It’s been said that the purest form of brilliance rises only from the darkest depths of adversity. With that in mind, please allow me to share the best idea I’ve ever had.
The next time the lights go out from yet another storm of the century, we cut the power — literally, with a pair of oversized scissors — to the homes of the governor and NStar head Tom May. And those severed lines, by legislative mandate, cannot be repaired until every other household in Massachusetts has its lights restored.
See how they like it, the governor and our very own $9.2 Million a Year Utility Man. See how they like the ornery spouses, the unspeakable odors emanating from unlikely places, the sense of powerlessness that goes far beyond the heat and lights. See if they claim the power companies have “stepped up their game,” as Deval Patrick recently did, or brag on their website that “95 percent [of customers] have already been restored.”
Here’s the problem with that. There’s still another 5 percent, and yes, I’m in it. Believe me, I have a hunch our little minority wouldn’t exist if Mrs. Patrick and Mrs. May were waiting to get their Keurigs up and running again.
Oh, it started fine. These things always do. When a tree crashed into a utility pole up the street late Monday afternoon, we lit a fire, watched movies on fully charged laptops, and dined on peanut butter crackers. It was a grand adventure, and surely a short one given the new laws and all the promises that were made.
Day 2. It’s perhaps surprising how quickly the rustic charms of a simplified life can evaporate into a dark cloud of discontent, and then a steady downpour of complaint. School was canceled for the second day in a row — with no TV to occupy the little packages of joy. Oh, hot water, how I miss you so.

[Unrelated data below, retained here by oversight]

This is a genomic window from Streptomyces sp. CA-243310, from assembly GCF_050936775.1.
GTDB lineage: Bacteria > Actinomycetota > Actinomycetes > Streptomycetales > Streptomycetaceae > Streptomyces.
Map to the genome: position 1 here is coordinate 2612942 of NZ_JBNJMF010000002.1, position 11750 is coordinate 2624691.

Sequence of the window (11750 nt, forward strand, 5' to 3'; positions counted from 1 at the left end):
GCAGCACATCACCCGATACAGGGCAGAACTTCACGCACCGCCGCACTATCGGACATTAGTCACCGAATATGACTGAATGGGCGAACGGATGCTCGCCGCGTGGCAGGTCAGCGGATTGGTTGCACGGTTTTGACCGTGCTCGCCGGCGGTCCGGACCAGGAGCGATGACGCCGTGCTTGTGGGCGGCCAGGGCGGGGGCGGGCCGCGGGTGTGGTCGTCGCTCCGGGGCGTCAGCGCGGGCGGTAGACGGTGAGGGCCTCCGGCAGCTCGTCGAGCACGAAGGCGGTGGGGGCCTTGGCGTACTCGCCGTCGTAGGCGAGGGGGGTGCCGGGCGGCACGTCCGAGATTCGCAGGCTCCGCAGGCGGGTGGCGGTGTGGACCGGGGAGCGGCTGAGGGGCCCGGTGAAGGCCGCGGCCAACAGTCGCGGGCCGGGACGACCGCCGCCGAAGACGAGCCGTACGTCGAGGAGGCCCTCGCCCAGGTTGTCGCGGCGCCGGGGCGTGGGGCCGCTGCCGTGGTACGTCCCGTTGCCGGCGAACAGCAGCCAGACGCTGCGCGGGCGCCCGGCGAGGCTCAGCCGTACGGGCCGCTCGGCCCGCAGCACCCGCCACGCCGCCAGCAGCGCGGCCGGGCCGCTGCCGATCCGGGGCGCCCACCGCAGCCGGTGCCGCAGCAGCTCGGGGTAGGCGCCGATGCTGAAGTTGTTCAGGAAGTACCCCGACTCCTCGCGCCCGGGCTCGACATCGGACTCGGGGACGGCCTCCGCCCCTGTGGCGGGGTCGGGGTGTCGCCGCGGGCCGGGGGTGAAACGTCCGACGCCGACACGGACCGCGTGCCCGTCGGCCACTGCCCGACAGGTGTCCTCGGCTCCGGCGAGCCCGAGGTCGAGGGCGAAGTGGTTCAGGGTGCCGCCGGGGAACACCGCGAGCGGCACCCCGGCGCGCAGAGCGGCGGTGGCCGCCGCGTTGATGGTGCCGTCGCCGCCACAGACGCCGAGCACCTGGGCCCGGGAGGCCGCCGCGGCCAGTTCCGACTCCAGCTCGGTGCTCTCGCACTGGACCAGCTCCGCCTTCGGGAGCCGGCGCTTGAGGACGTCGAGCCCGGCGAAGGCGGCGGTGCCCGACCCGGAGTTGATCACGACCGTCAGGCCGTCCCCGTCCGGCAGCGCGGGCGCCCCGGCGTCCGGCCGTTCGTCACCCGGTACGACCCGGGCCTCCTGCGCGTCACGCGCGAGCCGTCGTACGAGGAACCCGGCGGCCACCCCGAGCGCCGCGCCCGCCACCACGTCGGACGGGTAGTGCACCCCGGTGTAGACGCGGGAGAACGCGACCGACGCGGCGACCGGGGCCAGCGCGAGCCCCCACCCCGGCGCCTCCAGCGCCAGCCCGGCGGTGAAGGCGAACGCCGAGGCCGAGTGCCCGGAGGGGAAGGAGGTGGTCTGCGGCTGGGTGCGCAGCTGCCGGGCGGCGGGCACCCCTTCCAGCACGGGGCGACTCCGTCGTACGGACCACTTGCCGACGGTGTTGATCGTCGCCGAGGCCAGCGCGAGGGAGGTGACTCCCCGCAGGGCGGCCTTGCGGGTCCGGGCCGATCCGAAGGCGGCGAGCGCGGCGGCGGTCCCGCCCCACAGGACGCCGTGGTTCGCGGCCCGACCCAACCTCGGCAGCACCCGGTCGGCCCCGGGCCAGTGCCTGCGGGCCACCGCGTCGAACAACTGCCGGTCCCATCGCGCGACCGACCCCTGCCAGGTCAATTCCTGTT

I’m not sure firing flares from my rooftop accomplished anything meaningful, but it seemed like the right thing to do at the time.
NStar rolled into the neighborhood that night, turned on the lights at the nearby high school, and left. From my kitchen sink, I could see the school all lit up. I’m fairly certain that I could stand on the moon and still see that school all lit up.
Day 3. I delivered what I believed to be an inspiring — and much needed — pep-talk to the other members of my house, letting them know we had it easy compared with the suffering people of New Jersey and New York. It didn’t go over as well as one might have hoped. The kids, home again, announced they’d rather be in class. I secretly read the websites of distant boarding schools on a laptop that I charged in my idling car.
For seemingly everyone, everywhere else, everything was normal. The sun came out. Life went on. Patrick gave those of us still without power a modest nod, as NStar trumpeted its perceived success. To the public at large, my neighbors and I were the invisible people, barely washed, blinking warily by day, receding silently into our dark houses at dusk. Well, not so silently if you include the complaints.
Day 4. I carried a flashlight everywhere, even in daylight. Don’t ask me why. I spent an abnormal amount of time thinking about Thomas Edison, calculated how many more linemen NStar could afford if they cut May’s pay package by $5 million a year, and, admittedly fragile, openly wept over a melted quart of Brigham’s Chocolate Chip as we tossed the contents of the refrigerator into the trash. There was now peanut butter coming through my pores.
“Still no power?” people would ask, amused, like I was a contestant on a reality show.
Isn’t that funny. But still no power — not until 7:40 Thursday night.
I want to see Tom May and Deval Patrick face that prospect during the next storm. But if their fate is linked to ours, I feel that nobody will have any problems at all.